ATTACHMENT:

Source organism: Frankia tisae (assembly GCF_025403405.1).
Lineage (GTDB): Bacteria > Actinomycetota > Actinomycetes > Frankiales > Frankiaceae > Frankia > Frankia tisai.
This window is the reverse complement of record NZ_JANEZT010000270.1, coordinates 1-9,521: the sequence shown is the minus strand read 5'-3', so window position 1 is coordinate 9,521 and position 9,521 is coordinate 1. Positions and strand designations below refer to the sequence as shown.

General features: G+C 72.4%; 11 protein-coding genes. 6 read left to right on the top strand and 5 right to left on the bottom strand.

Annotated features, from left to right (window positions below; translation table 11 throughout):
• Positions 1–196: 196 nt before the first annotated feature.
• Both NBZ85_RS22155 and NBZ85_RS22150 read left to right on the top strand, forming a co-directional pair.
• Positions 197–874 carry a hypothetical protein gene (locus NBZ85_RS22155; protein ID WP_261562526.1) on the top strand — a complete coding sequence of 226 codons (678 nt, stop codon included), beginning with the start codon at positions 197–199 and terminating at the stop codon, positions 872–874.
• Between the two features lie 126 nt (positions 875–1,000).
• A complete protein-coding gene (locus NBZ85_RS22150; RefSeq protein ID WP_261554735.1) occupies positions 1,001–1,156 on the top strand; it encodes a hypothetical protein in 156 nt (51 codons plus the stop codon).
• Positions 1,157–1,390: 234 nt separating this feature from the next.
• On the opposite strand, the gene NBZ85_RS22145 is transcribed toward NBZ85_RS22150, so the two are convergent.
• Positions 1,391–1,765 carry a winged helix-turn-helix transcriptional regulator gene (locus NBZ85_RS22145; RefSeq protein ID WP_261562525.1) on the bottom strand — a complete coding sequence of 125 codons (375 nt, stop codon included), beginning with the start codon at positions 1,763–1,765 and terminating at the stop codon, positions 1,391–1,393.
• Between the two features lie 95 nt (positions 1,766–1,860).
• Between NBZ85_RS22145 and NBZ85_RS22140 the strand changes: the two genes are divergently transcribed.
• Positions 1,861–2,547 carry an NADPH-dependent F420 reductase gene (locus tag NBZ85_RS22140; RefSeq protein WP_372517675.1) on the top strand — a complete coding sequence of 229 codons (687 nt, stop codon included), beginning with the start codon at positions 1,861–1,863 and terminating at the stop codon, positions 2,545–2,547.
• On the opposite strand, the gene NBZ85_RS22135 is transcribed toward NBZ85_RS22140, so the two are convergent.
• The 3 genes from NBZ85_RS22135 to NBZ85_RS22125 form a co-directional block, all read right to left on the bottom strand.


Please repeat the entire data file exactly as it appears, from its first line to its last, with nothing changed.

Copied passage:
Source organism: Frankia tisae (assembly GCF_025403405.1).
Lineage (GTDB): Bacteria > Actinomycetota > Actinomycetes > Frankiales > Frankiaceae > Frankia > Frankia tisai.
This window is the reverse complement of record NZ_JANEZT010000270.1, coordinates 1-9,521: the sequence shown is the minus strand read 5'-3', so window position 1 is coordinate 9,521 and position 9,521 is coordinate 1. Positions and strand designations below refer to the sequence as shown.

General features: G+C 72.4%; 11 protein-coding genes. 6 read left to right on the top strand and 5 right to left on the bottom strand.

Annotated features, from left to right (window positions below; translation table 11 throughout):
• Positions 1–196: 196 nt before the first annotated feature.
• Both NBZ85_RS22155 and NBZ85_RS22150 read left to right on the top strand, forming a co-directional pair.
• Positions 197–874 carry a hypothetical protein gene (locus NBZ85_RS22155; protein ID WP_261562526.1) on the top strand — a complete coding sequence of 226 codons (678 nt, stop codon included), beginning with the start codon at positions 197–199 and terminating at the stop codon, positions 872–874.
• Between the two features lie 126 nt (positions 875–1,000).
• A complete protein-coding gene (locus NBZ85_RS22150; RefSeq protein ID WP_261554735.1) occupies positions 1,001–1,156 on the top strand; it encodes a hypothetical protein in 156 nt (51 codons plus the stop codon).
• Positions 1,157–1,390: 234 nt separating this feature from the next.
• On the opposite strand, the gene NBZ85_RS22145 is transcribed toward NBZ85_RS22150, so the two are convergent.
• Positions 1,391–1,765 carry a winged helix-turn-helix transcriptional regulator gene (locus NBZ85_RS22145; RefSeq protein ID WP_261562525.1) on the bottom strand — a complete coding sequence of 125 codons (375 nt, stop codon included), beginning with the start codon at positions 1,763–1,765 and terminating at the stop codon, positions 1,391–1,393.
• Between the two features lie 95 nt (positions 1,766–1,860).
• Between NBZ85_RS22145 and NBZ85_RS22140 the strand changes: the two genes are divergently transcribed.
• Positions 1,861–2,547 carry an NADPH-dependent F420 reductase gene (locus tag NBZ85_RS22140; RefSeq protein WP_372517675.1) on the top strand — a complete coding sequence of 229 codons (687 nt, stop codon included), beginning with the start codon at positions 1,861–1,863 and terminating at the stop codon, positions 2,545–2,547.
• On the opposite strand, the gene NBZ85_RS22135 is transcribed toward NBZ85_RS22140, so the two are convergent.
• The 3 genes from NBZ85_RS22135 to NBZ85_RS22125 form a co-directional block, all read right to left on the bottom strand.